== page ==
• September 2, 2016


What is discoverable and relevant in U.S. civil litigation surprises many people who do not have experience in U.S. civil litigation. Most Americans do not appreciate how deeply our law allows adversaries to dig into the other side’s papers, emails, text messages, diaries, journals, post-it notes, doodle sketchbooks and hard drives. Foreigners are often even more shocked, if not incredulous.

At the same time that our system allows deep dives into lives of litigants, our law carves out nearly sacred protection for the civil litigator’s playbook. We get broad access into underlying evidence in a lawsuit, but not the lawyer layer. Evidence generated in the litigation itself — the thoughts and strategies of the lawyers, their communications with their clients — is extremely protected from discovery in our state and federal legal systems.

Questioning whether this extraordinary protection is fair or whether it makes sense would represent a full frontal attack on the U.S. adversarial justice system itself. I am way too stupid? smart? cowardly? busy? pragmatic to wage that battle. But even accepting this high-level of protection from civil discovery as a given, there are still  difficult questions that lawyers and courts need to answer. What, exactly, is “attorney work product”?

A recent decision of U.S. District Court Judge Susan R. Nelson (D. Minn.) sheds some light.

Plaintiff Jakob Rumble (“Rumble”) is a transgender man who sought healthcare treatment from Fairview and Emergency Physicians, P.A. He subsequently brought a lawsuit, alleging that the caregivers gave him poor care and subjected him to unnecessary trauma based on his gender identity.

Rumble filed a complaint with the U.S. Department of Health and Human Services’ Office for Civil Rights (“OCR”). OCR conducted interviews. An in-house Fairview lawyer instructed Fairview’s Director of Clinical Quality (“DCQ”) to attend the interviews. DCQ took notes of the interviews.

The Court had to decide whether these DCQ notes were “attorney work product” immune from discovery and, if so, whether they were “ordinary work product,” entitled to a lower level of protection, or “opinion work product,” entitled to “almost absolute immunity.”

Ordinary work product includes raw factual information. Opinion work product includes counsel’s mental impressions, conclusions, opinions or legal theories. Ordinary  work product is not discoverable unless the party seeking discovery has a substantial need for the materials and the party cannot obtain the substantial equivalent of the materials by other means. In contrast, opinion work product enjoys almost absolute immunity and can be discovered only in very rare and extraordinary circumstances, such as when the material demonstrates that an attorney engaged in illegal conduct or fraud.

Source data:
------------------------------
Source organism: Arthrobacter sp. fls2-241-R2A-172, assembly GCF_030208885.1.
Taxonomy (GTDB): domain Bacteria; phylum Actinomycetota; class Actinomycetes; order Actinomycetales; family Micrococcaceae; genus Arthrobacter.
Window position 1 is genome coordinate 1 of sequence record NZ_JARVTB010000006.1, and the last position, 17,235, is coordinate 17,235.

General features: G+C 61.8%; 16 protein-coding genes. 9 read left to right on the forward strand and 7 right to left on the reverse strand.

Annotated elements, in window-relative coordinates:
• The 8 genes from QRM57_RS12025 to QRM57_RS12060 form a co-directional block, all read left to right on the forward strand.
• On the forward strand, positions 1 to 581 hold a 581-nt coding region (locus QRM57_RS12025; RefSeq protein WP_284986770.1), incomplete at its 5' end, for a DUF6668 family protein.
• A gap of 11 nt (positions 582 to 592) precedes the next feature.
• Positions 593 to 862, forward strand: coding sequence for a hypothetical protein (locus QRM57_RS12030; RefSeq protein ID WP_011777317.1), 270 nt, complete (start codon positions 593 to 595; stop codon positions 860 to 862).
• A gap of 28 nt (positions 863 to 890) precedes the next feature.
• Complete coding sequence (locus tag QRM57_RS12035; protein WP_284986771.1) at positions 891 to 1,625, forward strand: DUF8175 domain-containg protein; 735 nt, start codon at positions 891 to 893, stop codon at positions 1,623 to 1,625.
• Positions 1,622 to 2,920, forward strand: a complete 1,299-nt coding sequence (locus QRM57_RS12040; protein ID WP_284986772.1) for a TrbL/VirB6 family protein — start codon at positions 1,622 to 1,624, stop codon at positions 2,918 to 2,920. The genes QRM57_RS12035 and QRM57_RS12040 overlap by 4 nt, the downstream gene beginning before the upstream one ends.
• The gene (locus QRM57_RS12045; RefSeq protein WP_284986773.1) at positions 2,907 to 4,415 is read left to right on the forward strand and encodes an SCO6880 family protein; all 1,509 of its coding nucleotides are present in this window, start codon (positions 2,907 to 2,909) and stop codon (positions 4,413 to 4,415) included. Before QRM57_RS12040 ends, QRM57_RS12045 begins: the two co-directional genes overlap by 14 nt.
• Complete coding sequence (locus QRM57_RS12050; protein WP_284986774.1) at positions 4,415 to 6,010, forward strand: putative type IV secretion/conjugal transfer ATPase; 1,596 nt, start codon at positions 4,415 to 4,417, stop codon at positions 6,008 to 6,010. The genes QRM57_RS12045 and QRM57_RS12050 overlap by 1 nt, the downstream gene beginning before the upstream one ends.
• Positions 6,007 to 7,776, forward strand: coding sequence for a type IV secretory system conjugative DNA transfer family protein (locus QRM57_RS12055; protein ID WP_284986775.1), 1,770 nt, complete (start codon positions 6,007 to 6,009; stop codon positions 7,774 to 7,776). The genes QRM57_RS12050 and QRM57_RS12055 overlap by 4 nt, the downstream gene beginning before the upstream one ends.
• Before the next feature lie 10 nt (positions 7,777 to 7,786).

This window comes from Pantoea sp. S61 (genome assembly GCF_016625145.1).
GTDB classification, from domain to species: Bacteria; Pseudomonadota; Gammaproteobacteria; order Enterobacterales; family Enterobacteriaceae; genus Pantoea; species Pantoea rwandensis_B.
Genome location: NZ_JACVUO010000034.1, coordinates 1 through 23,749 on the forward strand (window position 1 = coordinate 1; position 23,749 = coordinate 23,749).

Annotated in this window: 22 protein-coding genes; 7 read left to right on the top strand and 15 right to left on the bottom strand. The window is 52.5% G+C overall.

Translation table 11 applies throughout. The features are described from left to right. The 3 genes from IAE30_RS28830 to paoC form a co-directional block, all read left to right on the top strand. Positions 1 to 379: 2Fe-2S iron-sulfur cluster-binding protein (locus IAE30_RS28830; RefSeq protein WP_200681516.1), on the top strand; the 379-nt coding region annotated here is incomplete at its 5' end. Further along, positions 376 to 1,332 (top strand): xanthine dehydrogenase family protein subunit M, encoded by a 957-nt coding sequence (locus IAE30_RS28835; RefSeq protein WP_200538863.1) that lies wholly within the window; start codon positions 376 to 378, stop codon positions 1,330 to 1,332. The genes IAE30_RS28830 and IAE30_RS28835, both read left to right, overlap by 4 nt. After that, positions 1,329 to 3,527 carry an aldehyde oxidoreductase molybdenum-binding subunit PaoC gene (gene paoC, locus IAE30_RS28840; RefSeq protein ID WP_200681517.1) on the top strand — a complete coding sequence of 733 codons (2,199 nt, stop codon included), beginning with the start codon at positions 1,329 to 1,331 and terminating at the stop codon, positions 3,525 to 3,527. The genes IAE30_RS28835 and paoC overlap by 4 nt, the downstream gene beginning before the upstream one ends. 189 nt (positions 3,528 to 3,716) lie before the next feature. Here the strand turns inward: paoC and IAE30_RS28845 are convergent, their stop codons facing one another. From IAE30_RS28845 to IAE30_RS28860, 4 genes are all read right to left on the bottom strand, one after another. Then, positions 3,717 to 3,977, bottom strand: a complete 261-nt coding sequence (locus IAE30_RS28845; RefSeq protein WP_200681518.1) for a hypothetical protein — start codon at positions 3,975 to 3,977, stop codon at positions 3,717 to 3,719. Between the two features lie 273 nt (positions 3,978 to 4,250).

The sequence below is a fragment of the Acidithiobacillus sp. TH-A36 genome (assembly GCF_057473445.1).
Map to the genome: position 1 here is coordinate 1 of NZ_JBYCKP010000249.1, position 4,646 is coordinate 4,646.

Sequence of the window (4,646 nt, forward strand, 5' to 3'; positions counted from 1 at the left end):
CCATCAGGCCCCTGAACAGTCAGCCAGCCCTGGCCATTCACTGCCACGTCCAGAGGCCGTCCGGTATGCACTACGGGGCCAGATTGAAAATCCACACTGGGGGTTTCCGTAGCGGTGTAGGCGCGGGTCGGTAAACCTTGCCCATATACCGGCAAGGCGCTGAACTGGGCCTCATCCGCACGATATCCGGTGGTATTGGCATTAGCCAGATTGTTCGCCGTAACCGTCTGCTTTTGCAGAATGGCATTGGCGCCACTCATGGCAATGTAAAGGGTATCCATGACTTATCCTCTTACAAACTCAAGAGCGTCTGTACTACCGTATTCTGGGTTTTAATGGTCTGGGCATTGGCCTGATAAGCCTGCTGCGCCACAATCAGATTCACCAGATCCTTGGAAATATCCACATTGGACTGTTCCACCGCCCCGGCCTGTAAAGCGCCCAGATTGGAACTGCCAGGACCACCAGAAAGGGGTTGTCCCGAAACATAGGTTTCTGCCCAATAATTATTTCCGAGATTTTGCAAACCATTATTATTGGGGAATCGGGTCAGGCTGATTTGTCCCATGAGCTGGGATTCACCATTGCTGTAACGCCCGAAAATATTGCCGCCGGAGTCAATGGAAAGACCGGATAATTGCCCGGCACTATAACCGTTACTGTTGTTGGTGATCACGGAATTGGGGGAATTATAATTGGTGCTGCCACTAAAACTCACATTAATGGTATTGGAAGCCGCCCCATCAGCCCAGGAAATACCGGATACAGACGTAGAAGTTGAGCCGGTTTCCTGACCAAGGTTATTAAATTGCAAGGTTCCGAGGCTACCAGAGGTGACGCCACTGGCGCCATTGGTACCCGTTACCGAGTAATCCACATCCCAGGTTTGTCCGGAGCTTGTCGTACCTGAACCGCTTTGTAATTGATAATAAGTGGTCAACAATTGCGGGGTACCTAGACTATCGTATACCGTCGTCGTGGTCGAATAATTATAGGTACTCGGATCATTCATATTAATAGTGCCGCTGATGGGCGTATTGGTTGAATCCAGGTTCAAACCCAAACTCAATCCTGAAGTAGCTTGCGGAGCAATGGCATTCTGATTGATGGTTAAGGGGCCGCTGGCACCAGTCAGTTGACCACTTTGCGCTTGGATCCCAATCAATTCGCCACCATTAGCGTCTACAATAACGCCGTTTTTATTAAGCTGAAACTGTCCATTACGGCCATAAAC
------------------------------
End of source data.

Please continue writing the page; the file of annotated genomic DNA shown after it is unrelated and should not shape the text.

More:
To articulate the distinction is to answer the question about the DCQ notes for the most part, is it not? DCQ was not a lawyer and, presumably, DCQ could not transcribe or write down “counsel’s mental impressions, conclusions, opinions or legal theories.” Nevertheless, according to Judge Nelson’s decision, under established law,

Notes taken by an attorney, or an attorney’s agent, during a witness interview often qualify as opinion work product because ‘[a]ttorney notes reveal an attorney’s legal conclusions because, when taking notes, an attorney often focuses on those facts that she deems legally significant. In this way, attorney notes are akin to an attorney’s determination as to which documents are important to a case…’

(Emphasis added.)

I can imagine that would be the case if the non-attorney was given instruction for the note-taking by the lawyer so that the notes, in effect, are answers to specific questions posed by the lawyer to the note-taker (i.e., “We’re trying to establish that interviewee’s actions were outside the scope of her employment so note every statement that supports that strategy or casts doubt on it…”). But absent some direction along these lines, contemporaneous notes of a non-lawyer would seem to fall clearly on the side of “ordinary work product” rather than “opinion work product.”

And so held Judge Nelson.

trench_72dpiFinally, a post-script from my own experiences in the trenches of civil discovery, I can attest to the fact that sometimes a party, like Fairview in this case, resists discovery, causes the other side to think that the concealed information must be valuable and revealing (“wishful thinking” might play a role). But when the smoke clears, the battle’s won, and the documents are finally surrendered, as the party seeking the discovery, I have often been bitterly disappointed.

Counsel for Mr. Rumble will finally obtain DCQ’s notes because of Judge Nelson’s ruling but the spoils of the battle may be a let-down. We may never know but stay tuned…

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